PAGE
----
Integration between brand and culture requires three main steps:

  • Define your culture (as we explained in the first part of this series)
  • Infusing culture at the core
  • Telling an integrated, consistent story across all channels and touchpoints


Infusing Culture at the Core

Integrating your culture with your brand likely requires a significant brand evolution. We believe the purpose and the experience you offer should be at the core of your brand, so any brand developed without that core won’t fully fit the culture of your organization.

Our approach to creating a new integrated brand or evolving an existing one places the Why at the core.

The why, a concept popularized by Simon Sinek, operates as a guiding principle for your organization that can unify and motivate your team but also goes beyond that. The why should actually determine an organization’s actions and act as a check and balance for organizational decision-making.


Apple: A Consistent, Powerful Brand Story

As an example, Apple shows how a powerful why can drive unprecedented success and create powerful brand loyalty and engagement with all stakeholders. Their why is to challenge the status quo, and its mission under Jobs’ tenure was to contribute to the world by making tools for the mind that advance humankind. Throughout the Jobs era, Apple exhibited a deep alignment between the trinity of strategy, culture, and brand: their culture was founded on a drive to think differently and push past the status quo; they created products that enabled people to integrate technology into their lives in unprecedented ways; and, they built a powerful brand that inspired others to unleash their rebellious, creative, and individualistic spirit towards creating a new status quo.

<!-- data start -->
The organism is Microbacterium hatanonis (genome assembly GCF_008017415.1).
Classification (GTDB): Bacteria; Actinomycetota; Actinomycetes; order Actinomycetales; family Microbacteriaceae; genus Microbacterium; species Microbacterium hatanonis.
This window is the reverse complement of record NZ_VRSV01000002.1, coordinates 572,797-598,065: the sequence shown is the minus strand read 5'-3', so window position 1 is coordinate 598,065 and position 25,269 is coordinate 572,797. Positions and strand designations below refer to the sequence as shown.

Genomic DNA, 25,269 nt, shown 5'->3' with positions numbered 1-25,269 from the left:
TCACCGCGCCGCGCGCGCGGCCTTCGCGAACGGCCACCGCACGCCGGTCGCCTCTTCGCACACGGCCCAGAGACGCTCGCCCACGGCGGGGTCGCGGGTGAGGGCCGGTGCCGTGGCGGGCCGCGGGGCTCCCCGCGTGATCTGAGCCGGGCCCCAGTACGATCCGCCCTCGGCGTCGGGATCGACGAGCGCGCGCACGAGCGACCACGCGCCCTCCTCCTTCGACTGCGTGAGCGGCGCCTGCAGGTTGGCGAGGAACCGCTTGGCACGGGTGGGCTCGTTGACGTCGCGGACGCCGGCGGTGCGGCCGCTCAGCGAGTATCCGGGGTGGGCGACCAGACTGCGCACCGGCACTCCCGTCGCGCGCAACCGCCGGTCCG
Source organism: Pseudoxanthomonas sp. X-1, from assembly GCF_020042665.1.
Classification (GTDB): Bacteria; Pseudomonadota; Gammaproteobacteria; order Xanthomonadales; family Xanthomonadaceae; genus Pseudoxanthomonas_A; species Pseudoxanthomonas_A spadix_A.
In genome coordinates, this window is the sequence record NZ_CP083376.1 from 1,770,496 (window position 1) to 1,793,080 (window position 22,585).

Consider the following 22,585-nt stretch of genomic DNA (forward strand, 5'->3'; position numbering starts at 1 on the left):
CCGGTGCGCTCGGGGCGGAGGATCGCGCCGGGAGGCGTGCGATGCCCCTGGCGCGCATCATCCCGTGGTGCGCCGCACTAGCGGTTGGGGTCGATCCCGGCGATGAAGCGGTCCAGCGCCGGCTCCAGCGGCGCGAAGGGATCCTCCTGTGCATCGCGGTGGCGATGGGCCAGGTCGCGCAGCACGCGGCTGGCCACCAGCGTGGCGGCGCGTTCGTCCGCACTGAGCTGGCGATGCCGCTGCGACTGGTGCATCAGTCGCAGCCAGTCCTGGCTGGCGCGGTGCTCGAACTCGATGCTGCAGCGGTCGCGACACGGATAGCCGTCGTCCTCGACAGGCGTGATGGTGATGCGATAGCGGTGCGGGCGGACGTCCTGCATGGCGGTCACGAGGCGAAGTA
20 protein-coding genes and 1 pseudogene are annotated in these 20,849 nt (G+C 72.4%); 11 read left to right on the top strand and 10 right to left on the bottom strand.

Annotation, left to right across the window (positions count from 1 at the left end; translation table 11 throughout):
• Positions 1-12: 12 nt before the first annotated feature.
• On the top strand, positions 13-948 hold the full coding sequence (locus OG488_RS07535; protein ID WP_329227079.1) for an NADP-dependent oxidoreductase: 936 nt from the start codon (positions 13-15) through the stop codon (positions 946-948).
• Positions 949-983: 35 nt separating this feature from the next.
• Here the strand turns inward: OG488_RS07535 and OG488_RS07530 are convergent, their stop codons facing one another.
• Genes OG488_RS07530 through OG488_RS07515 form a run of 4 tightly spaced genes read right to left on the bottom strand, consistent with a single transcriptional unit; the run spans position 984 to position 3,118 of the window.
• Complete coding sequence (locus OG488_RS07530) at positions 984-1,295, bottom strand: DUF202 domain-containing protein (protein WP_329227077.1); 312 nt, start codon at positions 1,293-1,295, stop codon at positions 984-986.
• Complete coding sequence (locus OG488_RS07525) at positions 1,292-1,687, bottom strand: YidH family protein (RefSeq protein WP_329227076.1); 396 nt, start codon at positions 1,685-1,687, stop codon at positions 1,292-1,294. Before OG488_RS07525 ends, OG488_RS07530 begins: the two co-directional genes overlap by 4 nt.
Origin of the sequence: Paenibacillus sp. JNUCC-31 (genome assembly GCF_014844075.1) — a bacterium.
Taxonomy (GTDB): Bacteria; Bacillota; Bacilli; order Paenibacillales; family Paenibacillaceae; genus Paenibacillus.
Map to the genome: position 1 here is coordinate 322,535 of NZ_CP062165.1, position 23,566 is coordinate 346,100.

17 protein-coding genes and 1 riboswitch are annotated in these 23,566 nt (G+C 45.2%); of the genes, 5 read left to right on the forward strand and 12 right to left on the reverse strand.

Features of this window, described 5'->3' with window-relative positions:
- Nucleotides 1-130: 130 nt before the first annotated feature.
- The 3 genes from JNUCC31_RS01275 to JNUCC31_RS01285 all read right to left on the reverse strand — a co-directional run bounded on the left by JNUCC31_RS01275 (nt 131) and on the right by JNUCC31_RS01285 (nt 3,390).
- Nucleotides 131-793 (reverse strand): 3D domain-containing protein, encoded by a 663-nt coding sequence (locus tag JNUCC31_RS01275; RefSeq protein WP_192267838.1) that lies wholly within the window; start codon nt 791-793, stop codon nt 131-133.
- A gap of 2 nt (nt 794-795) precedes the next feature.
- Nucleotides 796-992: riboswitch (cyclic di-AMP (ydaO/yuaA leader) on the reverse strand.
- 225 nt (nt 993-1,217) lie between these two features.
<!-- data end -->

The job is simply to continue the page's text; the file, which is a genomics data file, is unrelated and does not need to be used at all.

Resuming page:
From early on, Apple told us to “Think Different” and made us believe owning a computer or portable music device could be revolutionary. Their products were “for the colourful”, would put our lives in our pockets, and give us “the power to be our best.” Their visual style was simple, trendsetting, and vibrant. They even ran contests for “the most original use of an Apple since Adam.” Look back over the many landmark campaigns Apple has run over the last few decades. Be it ‘Think Different’, ‘I’m a Mac’, or the iPod silhouettes, Apple was often pushing freedom of expression, thought, and identity. Their culture and strategy were the foundations of their success, but the consistent sharing of their purpose and values drove it.